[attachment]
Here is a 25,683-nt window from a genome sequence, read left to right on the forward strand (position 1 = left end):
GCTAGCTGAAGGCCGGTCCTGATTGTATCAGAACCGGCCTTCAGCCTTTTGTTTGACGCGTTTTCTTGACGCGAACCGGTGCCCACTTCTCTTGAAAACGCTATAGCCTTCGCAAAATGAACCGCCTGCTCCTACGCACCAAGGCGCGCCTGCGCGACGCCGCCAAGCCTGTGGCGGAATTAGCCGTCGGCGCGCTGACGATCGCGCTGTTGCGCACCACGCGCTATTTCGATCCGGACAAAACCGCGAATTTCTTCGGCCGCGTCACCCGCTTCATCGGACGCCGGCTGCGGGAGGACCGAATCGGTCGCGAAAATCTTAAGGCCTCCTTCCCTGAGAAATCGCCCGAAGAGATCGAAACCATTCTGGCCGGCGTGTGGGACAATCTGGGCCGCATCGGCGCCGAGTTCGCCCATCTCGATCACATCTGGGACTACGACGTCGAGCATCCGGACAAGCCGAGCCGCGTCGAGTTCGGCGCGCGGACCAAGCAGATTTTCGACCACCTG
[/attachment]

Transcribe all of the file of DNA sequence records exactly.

Here is a 25,683-nt window from a genome sequence, read left to right on the forward strand (position 1 = left end):
GCTAGCTGAAGGCCGGTCCTGATTGTATCAGAACCGGCCTTCAGCCTTTTGTTTGACGCGTTTTCTTGACGCGAACCGGTGCCCACTTCTCTTGAAAACGCTATAGCCTTCGCAAAATGAACCGCCTGCTCCTACGCACCAAGGCGCGCCTGCGCGACGCCGCCAAGCCTGTGGCGGAATTAGCCGTCGGCGCGCTGACGATCGCGCTGTTGCGCACCACGCGCTATTTCGATCCGGACAAAACCGCGAATTTCTTCGGCCGCGTCACCCGCTTCATCGGACGCCGGCTGCGGGAGGACCGAATCGGTCGCGAAAATCTTAAGGCCTCCTTCCCTGAGAAATCGCCCGAAGAGATCGAAACCATTCTGGCCGGCGTGTGGGACAATCTGGGCCGCATCGGCGCCGAGTTCGCCCATCTCGATCACATCTGGGACTACGACGTCGAGCATCCGGACAAGCCGAGCCGCGTCGAGTTCGGCGCGCGGACCAAGCAGATTTTCGACCACCTG